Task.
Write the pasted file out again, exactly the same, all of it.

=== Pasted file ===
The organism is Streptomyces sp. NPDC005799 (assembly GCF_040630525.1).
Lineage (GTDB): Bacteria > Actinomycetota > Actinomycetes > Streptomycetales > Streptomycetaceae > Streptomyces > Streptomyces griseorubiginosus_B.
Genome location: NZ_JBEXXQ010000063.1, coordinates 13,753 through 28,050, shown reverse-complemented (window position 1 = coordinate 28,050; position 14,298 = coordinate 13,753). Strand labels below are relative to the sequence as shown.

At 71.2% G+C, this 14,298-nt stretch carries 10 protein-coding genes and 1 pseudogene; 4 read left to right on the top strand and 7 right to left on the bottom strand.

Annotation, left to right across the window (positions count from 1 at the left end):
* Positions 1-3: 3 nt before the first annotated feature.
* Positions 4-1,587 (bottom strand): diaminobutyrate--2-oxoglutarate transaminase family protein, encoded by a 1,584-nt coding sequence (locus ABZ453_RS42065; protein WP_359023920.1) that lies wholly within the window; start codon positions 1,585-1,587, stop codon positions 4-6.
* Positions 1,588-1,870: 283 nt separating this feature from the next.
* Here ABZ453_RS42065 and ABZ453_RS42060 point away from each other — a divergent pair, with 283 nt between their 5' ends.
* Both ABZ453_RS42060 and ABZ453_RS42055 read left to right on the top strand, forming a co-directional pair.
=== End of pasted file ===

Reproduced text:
The organism is Streptomyces sp. NPDC005799 (assembly GCF_040630525.1).
Lineage (GTDB): Bacteria > Actinomycetota > Actinomycetes > Streptomycetales > Streptomycetaceae > Streptomyces > Streptomyces griseorubiginosus_B.
Genome location: NZ_JBEXXQ010000063.1, coordinates 13,753 through 28,050, shown reverse-complemented (window position 1 = coordinate 28,050; position 14,298 = coordinate 13,753). Strand labels below are relative to the sequence as shown.

At 71.2% G+C, this 14,298-nt stretch carries 10 protein-coding genes and 1 pseudogene; 4 read left to right on the top strand and 7 right to left on the bottom strand.

Annotation, left to right across the window (positions count from 1 at the left end):
* Positions 1-3: 3 nt before the first annotated feature.
* Positions 4-1,587 (bottom strand): diaminobutyrate--2-oxoglutarate transaminase family protein, encoded by a 1,584-nt coding sequence (locus ABZ453_RS42065; protein WP_359023920.1) that lies wholly within the window; start codon positions 1,585-1,587, stop codon positions 4-6.
* Positions 1,588-1,870: 283 nt separating this feature from the next.
* Here ABZ453_RS42065 and ABZ453_RS42060 point away from each other — a divergent pair, with 283 nt between their 5' ends.
* Both ABZ453_RS42060 and ABZ453_RS42055 read left to right on the top strand, forming a co-directional pair.